An insight report released by Drewry Maritime Research explains the strain felt in Chinese commodities markets as the country makes a transition from growing the economy less through investment and more from services and consumption – a situation that is causing a strong dip in container throughput.
Greater China (including Hong Kong) represents approximately 30% of all container moves in the world, having nearly doubled its share since the start of the century when its expansion was given a major boost following entry into the World Trade Organization (WTO).
Drewry believes that the direction of the Chinese economy has a huge bearing on world port throughput growth. The International Monetary Fund (IMF) was not moved to change its forecast for China in its latest World Economic Outlook, keeping GDP growth pegged at 6.8% for this year and 6.3% in 2016.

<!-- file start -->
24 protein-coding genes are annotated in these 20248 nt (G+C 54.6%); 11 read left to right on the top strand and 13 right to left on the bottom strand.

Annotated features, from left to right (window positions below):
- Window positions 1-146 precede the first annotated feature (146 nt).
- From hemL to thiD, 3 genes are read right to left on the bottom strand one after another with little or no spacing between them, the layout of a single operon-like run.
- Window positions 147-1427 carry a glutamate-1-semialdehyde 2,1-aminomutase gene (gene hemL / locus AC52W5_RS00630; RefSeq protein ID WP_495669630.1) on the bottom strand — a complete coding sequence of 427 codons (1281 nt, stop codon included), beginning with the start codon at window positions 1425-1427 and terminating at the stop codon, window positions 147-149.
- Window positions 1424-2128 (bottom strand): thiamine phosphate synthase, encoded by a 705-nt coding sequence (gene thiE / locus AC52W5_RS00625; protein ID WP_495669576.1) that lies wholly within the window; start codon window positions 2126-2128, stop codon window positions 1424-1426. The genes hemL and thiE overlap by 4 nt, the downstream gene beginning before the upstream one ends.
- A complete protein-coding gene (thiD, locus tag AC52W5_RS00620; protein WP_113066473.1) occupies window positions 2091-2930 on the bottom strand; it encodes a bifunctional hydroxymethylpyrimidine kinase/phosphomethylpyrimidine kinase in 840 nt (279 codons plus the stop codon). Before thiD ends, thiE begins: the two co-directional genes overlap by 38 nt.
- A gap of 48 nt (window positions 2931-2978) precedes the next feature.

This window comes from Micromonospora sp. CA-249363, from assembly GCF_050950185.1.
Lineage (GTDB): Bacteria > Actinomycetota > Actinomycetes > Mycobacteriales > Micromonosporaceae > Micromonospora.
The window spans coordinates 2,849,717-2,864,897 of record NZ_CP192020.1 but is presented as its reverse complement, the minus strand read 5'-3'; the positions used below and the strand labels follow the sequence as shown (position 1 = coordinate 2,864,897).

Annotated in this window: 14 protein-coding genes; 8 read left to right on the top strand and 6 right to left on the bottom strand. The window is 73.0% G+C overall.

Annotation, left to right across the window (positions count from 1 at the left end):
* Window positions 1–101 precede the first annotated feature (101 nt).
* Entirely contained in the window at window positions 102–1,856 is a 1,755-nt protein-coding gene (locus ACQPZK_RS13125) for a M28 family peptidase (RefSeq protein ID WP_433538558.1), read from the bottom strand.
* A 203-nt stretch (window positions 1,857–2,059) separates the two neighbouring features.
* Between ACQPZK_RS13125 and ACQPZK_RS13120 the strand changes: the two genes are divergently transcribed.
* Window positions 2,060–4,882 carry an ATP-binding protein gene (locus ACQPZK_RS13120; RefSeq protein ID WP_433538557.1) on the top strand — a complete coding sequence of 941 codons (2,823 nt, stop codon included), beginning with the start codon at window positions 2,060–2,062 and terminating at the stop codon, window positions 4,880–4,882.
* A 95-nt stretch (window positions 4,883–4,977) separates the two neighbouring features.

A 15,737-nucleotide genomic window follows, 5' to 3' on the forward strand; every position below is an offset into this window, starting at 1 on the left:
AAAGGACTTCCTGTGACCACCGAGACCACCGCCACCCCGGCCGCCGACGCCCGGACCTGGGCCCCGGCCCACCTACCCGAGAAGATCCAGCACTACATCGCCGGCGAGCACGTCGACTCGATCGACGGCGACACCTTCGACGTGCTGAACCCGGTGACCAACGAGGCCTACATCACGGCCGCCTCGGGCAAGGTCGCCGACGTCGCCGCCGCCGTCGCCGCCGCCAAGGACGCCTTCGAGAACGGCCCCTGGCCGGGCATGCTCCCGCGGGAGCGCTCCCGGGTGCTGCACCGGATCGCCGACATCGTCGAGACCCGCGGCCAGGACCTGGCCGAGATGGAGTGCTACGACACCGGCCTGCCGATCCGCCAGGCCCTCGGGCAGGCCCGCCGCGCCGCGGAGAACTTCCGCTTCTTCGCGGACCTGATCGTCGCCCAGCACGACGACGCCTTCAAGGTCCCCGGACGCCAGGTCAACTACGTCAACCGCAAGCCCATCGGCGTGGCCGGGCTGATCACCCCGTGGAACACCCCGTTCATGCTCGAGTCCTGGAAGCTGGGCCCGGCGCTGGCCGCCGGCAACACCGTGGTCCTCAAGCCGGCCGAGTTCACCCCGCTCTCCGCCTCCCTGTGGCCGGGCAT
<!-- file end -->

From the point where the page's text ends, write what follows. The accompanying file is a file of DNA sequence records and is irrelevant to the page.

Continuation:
This slowing trend has prompted Drewry to downgrade its outlook for Greater China, and subsequently, world container traffic.
Limited visibility into the breakdown of Chinese port statistics makes it difficult to assess the relative strength of container imports and exports, but using the WTO’s merchandise trade data (based on value in US dollars) as a substitute, the share of imports is estimated to be in the mid-40% range.
Drewry estimates that China container imports only grew by 1.6% last year, whereas exports rose by 9.1%. The net effect was that total volume growth was unchanged at 5.6%.
The latest WTO data suggests that China’s merchandise imports were down by 15.5% in the first six months of 2015, whereas merchandise exports managed a 1.0% rise.
Drewry has cut its 2015 growth forecast for Greater China port throughput from 5.8% to 4.9%, which represents a shortfall of approximately 1.85 million TEU, or roughly 1% of world traffic in 2014.
Drewry View: The risks from a slowdown in Chinese consumption to container shipping are far smaller than for the dry bulk sector, but they are not inconsiderable and will contribute to slowing world box growth.